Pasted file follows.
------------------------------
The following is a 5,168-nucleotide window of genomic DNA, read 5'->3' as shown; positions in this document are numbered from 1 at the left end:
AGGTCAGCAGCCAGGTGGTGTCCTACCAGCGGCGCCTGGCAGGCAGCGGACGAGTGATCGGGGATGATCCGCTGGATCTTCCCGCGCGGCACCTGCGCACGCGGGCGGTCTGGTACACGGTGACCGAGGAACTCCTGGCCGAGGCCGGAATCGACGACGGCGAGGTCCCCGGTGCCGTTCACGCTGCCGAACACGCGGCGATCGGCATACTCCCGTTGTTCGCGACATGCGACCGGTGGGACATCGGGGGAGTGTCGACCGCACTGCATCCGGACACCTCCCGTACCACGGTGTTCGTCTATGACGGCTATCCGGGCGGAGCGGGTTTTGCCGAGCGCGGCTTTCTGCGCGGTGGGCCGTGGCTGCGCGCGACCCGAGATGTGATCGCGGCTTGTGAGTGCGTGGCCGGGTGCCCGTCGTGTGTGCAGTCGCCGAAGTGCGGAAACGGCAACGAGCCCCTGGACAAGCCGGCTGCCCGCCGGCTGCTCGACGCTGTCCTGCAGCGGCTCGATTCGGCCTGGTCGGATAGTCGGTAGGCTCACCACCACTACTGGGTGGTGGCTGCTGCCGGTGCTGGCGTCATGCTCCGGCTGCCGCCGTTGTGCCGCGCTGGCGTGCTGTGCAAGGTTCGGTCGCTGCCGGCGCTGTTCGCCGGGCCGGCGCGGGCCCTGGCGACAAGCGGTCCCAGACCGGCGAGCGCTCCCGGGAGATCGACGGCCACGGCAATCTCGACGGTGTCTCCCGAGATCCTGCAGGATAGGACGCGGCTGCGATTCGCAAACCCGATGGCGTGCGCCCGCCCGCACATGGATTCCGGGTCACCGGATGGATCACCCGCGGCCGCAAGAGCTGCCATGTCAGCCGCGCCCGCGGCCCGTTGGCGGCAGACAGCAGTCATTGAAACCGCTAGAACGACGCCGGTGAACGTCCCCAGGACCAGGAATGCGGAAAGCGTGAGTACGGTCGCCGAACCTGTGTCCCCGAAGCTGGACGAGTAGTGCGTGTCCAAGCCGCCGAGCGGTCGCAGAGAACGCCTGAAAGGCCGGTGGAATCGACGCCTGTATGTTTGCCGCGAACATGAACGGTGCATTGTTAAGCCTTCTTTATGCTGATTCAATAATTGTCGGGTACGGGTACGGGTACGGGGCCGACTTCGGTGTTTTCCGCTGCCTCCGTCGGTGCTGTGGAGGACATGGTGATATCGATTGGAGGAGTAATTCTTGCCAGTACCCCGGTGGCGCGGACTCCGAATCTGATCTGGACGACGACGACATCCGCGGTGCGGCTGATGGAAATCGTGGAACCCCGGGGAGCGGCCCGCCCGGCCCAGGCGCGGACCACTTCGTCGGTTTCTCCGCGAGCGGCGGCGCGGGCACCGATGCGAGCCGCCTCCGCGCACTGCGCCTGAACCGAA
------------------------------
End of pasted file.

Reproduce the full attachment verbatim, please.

The following is a 5,168-nucleotide window of genomic DNA, read 5'->3' as shown; positions in this document are numbered from 1 at the left end:
AGGTCAGCAGCCAGGTGGTGTCCTACCAGCGGCGCCTGGCAGGCAGCGGACGAGTGATCGGGGATGATCCGCTGGATCTTCCCGCGCGGCACCTGCGCACGCGGGCGGTCTGGTACACGGTGACCGAGGAACTCCTGGCCGAGGCCGGAATCGACGACGGCGAGGTCCCCGGTGCCGTTCACGCTGCCGAACACGCGGCGATCGGCATACTCCCGTTGTTCGCGACATGCGACCGGTGGGACATCGGGGGAGTGTCGACCGCACTGCATCCGGACACCTCCCGTACCACGGTGTTCGTCTATGACGGCTATCCGGGCGGAGCGGGTTTTGCCGAGCGCGGCTTTCTGCGCGGTGGGCCGTGGCTGCGCGCGACCCGAGATGTGATCGCGGCTTGTGAGTGCGTGGCCGGGTGCCCGTCGTGTGTGCAGTCGCCGAAGTGCGGAAACGGCAACGAGCCCCTGGACAAGCCGGCTGCCCGCCGGCTGCTCGACGCTGTCCTGCAGCGGCTCGATTCGGCCTGGTCGGATAGTCGGTAGGCTCACCACCACTACTGGGTGGTGGCTGCTGCCGGTGCTGGCGTCATGCTCCGGCTGCCGCCGTTGTGCCGCGCTGGCGTGCTGTGCAAGGTTCGGTCGCTGCCGGCGCTGTTCGCCGGGCCGGCGCGGGCCCTGGCGACAAGCGGTCCCAGACCGGCGAGCGCTCCCGGGAGATCGACGGCCACGGCAATCTCGACGGTGTCTCCCGAGATCCTGCAGGATAGGACGCGGCTGCGATTCGCAAACCCGATGGCGTGCGCCCGCCCGCACATGGATTCCGGGTCACCGGATGGATCACCCGCGGCCGCAAGAGCTGCCATGTCAGCCGCGCCCGCGGCCCGTTGGCGGCAGACAGCAGTCATTGAAACCGCTAGAACGACGCCGGTGAACGTCCCCAGGACCAGGAATGCGGAAAGCGTGAGTACGGTCGCCGAACCTGTGTCCCCGAAGCTGGACGAGTAGTGCGTGTCCAAGCCGCCGAGCGGTCGCAGAGAACGCCTGAAAGGCCGGTGGAATCGACGCCTGTATGTTTGCCGCGAACATGAACGGTGCATTGTTAAGCCTTCTTTATGCTGATTCAATAATTGTCGGGTACGGGTACGGGTACGGGGCCGACTTCGGTGTTTTCCGCTGCCTCCGTCGGTGCTGTGGAGGACATGGTGATATCGATTGGAGGAGTAATTCTTGCCAGTACCCCGGTGGCGCGGACTCCGAATCTGATCTGGACGACGACGACATCCGCGGTGCGGCTGATGGAAATCGTGGAACCCCGGGGAGCGGCCCGCCCGGCCCAGGCGCGGACCACTTCGTCGGTTTCTCCGCGAGCGGCGGCGCGGGCACCGATGCGAGCCGCCTCCGCGCACTGCGCCTGAACCGAA